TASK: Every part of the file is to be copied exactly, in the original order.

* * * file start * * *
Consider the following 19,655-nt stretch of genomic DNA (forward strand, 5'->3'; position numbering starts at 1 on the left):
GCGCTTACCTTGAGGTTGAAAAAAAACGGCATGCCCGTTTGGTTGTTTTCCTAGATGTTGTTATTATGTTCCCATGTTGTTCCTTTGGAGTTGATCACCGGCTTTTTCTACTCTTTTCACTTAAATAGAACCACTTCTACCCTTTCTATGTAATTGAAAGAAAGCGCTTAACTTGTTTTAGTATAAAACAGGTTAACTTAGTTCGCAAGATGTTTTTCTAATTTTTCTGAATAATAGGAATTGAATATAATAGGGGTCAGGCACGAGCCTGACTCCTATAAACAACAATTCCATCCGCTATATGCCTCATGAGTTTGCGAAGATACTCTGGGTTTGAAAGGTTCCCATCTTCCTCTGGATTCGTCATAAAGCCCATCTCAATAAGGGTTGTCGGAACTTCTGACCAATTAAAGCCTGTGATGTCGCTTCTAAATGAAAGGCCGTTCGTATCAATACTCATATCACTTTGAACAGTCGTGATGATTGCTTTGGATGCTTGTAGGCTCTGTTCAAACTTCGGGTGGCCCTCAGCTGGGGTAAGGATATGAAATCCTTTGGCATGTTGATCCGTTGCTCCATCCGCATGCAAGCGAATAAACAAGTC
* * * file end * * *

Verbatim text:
Consider the following 19,655-nt stretch of genomic DNA (forward strand, 5'->3'; position numbering starts at 1 on the left):
GCGCTTACCTTGAGGTTGAAAAAAAACGGCATGCCCGTTTGGTTGTTTTCCTAGATGTTGTTATTATGTTCCCATGTTGTTCCTTTGGAGTTGATCACCGGCTTTTTCTACTCTTTTCACTTAAATAGAACCACTTCTACCCTTTCTATGTAATTGAAAGAAAGCGCTTAACTTGTTTTAGTATAAAACAGGTTAACTTAGTTCGCAAGATGTTTTTCTAATTTTTCTGAATAATAGGAATTGAATATAATAGGGGTCAGGCACGAGCCTGACTCCTATAAACAACAATTCCATCCGCTATATGCCTCATGAGTTTGCGAAGATACTCTGGGTTTGAAAGGTTCCCATCTTCCTCTGGATTCGTCATAAAGCCCATCTCAATAAGGGTTGTCGGAACTTCTGACCAATTAAAGCCTGTGATGTCGCTTCTAAATGAAAGGCCGTTCGTATCAATACTCATATCACTTTGAACAGTCGTGATGATTGCTTTGGATGCTTGTAGGCTCTGTTCAAACTTCGGGTGGCCCTCAGCTGGGGTAAGGATATGAAATCCTTTGGCATGTTGATCCGTTGCTCCATCCGCATGCAAGCGAATAAACAAGTC